Ordered assembly of a small number of proteins within neurons and, in some cases, glia is a feature of neurodegenerative diseases. These proteins form amyloid structures enriched in repetitively stacked beta-strands. Mutations in the genes encoding these proteins lead to assembly and inherited neurodegenerative disease, demonstrating a causal role. Assemblies arise in discrete brain regions, from where they appear to propagate (spread and amplify) within connected brain networks, ultimately leading to neurodegeneration.
We work to understand the molecular basis of protein assembly into amyloid in neurodegenerative disease. Key questions that interest us are: How do assemblies form and propagate? How does this contribute to nerve cell degeneration? Why are only some cell populations in the brain vulnerable? Why does selective vulnerability differ between diseases?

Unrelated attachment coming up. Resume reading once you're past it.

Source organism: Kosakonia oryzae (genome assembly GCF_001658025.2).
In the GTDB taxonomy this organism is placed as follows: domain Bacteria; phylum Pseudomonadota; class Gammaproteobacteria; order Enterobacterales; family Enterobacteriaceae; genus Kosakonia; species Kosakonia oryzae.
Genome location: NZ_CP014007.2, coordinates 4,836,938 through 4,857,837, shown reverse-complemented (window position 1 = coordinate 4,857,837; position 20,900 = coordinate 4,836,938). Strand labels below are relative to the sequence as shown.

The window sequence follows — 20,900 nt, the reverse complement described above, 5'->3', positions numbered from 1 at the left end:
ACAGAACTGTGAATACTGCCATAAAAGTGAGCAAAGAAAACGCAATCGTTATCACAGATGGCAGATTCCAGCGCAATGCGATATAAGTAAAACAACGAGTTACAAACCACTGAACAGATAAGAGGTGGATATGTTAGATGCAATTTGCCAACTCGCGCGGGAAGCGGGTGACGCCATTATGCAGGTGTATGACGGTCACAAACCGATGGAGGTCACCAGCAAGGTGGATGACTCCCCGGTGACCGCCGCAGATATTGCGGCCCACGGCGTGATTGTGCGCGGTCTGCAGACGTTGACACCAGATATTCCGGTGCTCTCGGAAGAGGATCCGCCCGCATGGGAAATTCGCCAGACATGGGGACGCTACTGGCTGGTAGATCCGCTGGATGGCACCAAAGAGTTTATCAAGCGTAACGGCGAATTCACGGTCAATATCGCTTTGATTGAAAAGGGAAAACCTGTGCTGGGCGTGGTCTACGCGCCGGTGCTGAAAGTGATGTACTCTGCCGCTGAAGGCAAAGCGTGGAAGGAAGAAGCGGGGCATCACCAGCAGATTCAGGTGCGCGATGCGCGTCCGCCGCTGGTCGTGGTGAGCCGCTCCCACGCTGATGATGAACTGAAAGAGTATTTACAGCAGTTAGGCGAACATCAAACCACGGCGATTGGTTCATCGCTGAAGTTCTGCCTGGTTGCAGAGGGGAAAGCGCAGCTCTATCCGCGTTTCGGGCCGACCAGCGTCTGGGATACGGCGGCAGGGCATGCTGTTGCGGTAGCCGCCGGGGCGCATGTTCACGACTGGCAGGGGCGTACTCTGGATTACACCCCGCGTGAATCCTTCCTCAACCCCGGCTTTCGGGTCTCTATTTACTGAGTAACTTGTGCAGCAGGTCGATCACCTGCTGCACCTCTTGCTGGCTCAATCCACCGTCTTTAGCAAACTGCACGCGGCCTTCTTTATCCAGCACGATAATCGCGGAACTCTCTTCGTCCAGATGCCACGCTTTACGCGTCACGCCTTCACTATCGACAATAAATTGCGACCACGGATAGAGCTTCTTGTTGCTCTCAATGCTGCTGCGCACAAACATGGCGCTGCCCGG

To answer these questions, we combine structural and cell biology, using high-resolution electron microscopy with patient samples and advanced models of assembly in neuronal and glial cells. Electron cryo-microscopy (cryo-EM) of filament structures from human brains revealed that tau assemblies exist as disease-specific conformers, formed from conserved secondary structure motifs with different turn conformations and non-proteinaceous components. We are now studying how these structures relate to selective cell vulnerability by focusing on the molecular interactions between assemblies and brain cells.